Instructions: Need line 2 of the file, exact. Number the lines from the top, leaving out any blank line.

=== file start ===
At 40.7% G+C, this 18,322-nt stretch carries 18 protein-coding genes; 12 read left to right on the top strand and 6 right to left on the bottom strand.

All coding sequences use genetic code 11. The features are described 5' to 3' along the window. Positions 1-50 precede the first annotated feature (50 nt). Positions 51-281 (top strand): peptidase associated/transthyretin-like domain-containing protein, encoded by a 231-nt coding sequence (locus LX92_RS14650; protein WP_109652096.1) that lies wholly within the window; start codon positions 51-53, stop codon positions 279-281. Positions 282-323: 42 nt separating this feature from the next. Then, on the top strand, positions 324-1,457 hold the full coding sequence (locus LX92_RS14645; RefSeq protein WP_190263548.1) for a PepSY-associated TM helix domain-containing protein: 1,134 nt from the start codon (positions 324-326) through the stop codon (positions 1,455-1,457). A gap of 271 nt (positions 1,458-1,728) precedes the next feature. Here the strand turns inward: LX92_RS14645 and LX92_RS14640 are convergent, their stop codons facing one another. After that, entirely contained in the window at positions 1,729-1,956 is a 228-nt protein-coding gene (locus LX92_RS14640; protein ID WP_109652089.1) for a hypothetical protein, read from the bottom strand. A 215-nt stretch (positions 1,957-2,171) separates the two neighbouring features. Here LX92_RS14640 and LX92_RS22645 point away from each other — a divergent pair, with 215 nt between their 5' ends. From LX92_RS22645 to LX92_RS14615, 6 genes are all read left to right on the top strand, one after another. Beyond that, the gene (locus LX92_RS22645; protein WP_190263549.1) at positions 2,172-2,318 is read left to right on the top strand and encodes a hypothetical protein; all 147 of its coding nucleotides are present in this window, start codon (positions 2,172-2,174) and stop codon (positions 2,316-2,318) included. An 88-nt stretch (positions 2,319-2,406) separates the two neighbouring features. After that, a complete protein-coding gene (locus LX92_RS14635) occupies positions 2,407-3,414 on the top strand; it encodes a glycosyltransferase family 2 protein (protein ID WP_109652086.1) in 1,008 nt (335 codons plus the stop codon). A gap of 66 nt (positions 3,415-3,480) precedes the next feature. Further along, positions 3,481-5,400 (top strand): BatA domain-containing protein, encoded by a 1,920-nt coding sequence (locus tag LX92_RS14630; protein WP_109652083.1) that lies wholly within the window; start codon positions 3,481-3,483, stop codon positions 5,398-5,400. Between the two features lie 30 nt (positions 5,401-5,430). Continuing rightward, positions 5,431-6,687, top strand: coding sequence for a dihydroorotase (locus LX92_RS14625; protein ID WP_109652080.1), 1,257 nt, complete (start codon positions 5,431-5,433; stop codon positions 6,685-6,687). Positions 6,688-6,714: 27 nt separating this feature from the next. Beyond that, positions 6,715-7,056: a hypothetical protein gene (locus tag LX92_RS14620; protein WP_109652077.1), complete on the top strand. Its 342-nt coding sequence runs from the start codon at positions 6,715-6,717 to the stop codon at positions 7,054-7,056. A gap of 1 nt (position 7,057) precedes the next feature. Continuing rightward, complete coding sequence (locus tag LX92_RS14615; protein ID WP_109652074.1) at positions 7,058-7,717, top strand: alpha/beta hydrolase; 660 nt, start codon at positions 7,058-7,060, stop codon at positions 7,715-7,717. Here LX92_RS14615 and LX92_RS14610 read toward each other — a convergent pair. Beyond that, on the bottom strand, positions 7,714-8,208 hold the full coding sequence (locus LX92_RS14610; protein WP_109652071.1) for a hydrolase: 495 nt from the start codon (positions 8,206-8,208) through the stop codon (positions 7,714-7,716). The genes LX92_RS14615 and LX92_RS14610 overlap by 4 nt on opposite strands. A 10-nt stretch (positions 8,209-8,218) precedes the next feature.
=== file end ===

All coding sequences use genetic code 11. The features are described 5' to 3' along the window. Positions 1-50 precede the first annotated feature (50 nt). Positions 51-281 (top strand): peptidase associated/transthyretin-like domain-containing protein, encoded by a 231-nt coding sequence (locus LX92_RS14650; protein WP_109652096.1) that lies wholly within the window; start codon positions 51-53, stop codon positions 279-281. Positions 282-323: 42 nt separating this feature from the next. Then, on the top strand, positions 324-1,457 hold the full coding sequence (locus LX92_RS14645; RefSeq protein WP_190263548.1) for a PepSY-associated TM helix domain-containing protein: 1,134 nt from the start codon (positions 324-326) through the stop codon (positions 1,455-1,457). A gap of 271 nt (positions 1,458-1,728) precedes the next feature. Here the strand turns inward: LX92_RS14645 and LX92_RS14640 are convergent, their stop codons facing one another. After that, entirely contained in the window at positions 1,729-1,956 is a 228-nt protein-coding gene (locus LX92_RS14640; protein ID WP_109652089.1) for a hypothetical protein, read from the bottom strand. A 215-nt stretch (positions 1,957-2,171) separates the two neighbouring features. Here LX92_RS14640 and LX92_RS22645 point away from each other — a divergent pair, with 215 nt between their 5' ends. From LX92_RS22645 to LX92_RS14615, 6 genes are all read left to right on the top strand, one after another. Beyond that, the gene (locus LX92_RS22645; protein WP_190263549.1) at positions 2,172-2,318 is read left to right on the top strand and encodes a hypothetical protein; all 147 of its coding nucleotides are present in this window, start codon (positions 2,172-2,174) and stop codon (positions 2,316-2,318) included. An 88-nt stretch (positions 2,319-2,406) separates the two neighbouring features. After that, a complete protein-coding gene (locus LX92_RS14635) occupies positions 2,407-3,414 on the top strand; it encodes a glycosyltransferase family 2 protein (protein ID WP_109652086.1) in 1,008 nt (335 codons plus the stop codon). A gap of 66 nt (positions 3,415-3,480) precedes the next feature. Further along, positions 3,481-5,400 (top strand): BatA domain-containing protein, encoded by a 1,920-nt coding sequence (locus tag LX92_RS14630; protein WP_109652083.1) that lies wholly within the window; start codon positions 3,481-3,483, stop codon positions 5,398-5,400. Between the two features lie 30 nt (positions 5,401-5,430). Continuing rightward, positions 5,431-6,687, top strand: coding sequence for a dihydroorotase (locus LX92_RS14625; protein ID WP_109652080.1), 1,257 nt, complete (start codon positions 5,431-5,433; stop codon positions 6,685-6,687). Positions 6,688-6,714: 27 nt separating this feature from the next. Beyond that, positions 6,715-7,056: a hypothetical protein gene (locus tag LX92_RS14620; protein WP_109652077.1), complete on the top strand. Its 342-nt coding sequence runs from the start codon at positions 6,715-6,717 to the stop codon at positions 7,054-7,056. A gap of 1 nt (position 7,057) precedes the next feature. Continuing rightward, complete coding sequence (locus tag LX92_RS14615; protein ID WP_109652074.1) at positions 7,058-7,717, top strand: alpha/beta hydrolase; 660 nt, start codon at positions 7,058-7,060, stop codon at positions 7,715-7,717. Here LX92_RS14615 and LX92_RS14610 read toward each other — a convergent pair. Beyond that, on the bottom strand, positions 7,714-8,208 hold the full coding sequence (locus LX92_RS14610; protein WP_109652071.1) for a hydrolase: 495 nt from the start codon (positions 8,206-8,208) through the stop codon (positions 7,714-7,716). The genes LX92_RS14615 and LX92_RS14610 overlap by 4 nt on opposite strands. A 10-nt stretch (positions 8,209-8,218) precedes the next feature.